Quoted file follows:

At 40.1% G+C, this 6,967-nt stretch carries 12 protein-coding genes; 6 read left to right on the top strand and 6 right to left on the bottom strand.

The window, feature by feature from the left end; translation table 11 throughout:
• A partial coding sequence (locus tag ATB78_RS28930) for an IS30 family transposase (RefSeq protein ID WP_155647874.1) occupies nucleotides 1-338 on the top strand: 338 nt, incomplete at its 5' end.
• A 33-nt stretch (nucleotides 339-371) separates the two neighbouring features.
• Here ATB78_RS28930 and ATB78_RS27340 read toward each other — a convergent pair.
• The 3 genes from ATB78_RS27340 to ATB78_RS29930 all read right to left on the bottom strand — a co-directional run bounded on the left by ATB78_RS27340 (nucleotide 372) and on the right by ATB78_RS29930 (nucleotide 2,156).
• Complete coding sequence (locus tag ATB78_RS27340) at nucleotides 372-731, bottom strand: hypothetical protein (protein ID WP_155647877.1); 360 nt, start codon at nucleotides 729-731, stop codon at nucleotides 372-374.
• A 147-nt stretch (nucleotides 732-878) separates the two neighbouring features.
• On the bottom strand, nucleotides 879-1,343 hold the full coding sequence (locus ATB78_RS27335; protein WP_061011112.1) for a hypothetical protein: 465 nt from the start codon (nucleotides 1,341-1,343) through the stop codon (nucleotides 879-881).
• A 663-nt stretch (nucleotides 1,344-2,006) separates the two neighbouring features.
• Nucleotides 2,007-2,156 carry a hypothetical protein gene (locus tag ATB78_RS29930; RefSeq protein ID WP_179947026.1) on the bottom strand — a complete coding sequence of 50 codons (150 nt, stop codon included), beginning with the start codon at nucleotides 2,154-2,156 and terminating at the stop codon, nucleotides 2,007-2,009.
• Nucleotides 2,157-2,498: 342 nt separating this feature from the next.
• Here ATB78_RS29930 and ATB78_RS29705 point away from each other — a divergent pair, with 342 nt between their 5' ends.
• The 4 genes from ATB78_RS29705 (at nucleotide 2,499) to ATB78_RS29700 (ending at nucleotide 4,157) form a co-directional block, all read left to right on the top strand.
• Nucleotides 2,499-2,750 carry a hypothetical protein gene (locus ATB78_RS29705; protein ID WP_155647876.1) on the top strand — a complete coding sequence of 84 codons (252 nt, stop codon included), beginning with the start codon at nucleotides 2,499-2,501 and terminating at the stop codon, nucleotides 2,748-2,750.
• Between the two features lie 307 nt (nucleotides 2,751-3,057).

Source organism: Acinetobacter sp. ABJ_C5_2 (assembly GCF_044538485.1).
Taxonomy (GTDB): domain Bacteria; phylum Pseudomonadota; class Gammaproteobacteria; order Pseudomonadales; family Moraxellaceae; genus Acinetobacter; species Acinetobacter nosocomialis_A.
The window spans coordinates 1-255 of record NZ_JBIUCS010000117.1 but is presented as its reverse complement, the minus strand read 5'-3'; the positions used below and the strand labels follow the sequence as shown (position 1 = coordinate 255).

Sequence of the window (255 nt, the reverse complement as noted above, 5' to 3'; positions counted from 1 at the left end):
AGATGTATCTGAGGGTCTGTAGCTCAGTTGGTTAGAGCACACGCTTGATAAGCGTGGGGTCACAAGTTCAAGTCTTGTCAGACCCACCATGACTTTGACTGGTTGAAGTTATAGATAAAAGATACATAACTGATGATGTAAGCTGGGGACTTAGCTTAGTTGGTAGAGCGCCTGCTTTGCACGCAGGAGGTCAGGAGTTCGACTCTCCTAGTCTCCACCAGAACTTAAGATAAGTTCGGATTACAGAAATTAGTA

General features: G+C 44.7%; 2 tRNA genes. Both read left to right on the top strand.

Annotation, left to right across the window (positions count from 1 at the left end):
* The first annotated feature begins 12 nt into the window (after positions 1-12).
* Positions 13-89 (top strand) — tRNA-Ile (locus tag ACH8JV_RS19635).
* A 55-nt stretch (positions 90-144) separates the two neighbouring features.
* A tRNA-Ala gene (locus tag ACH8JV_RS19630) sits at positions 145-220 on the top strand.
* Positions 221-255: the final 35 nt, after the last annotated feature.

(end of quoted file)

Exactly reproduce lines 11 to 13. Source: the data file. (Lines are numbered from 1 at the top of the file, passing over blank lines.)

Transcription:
• Nucleotides 2,007-2,156 carry a hypothetical protein gene (locus tag ATB78_RS29930; RefSeq protein ID WP_179947026.1) on the bottom strand — a complete coding sequence of 50 codons (150 nt, stop codon included), beginning with the start codon at nucleotides 2,154-2,156 and terminating at the stop codon, nucleotides 2,007-2,009.
• Nucleotides 2,157-2,498: 342 nt separating this feature from the next.
• Here ATB78_RS29930 and ATB78_RS29705 point away from each other — a divergent pair, with 342 nt between their 5' ends.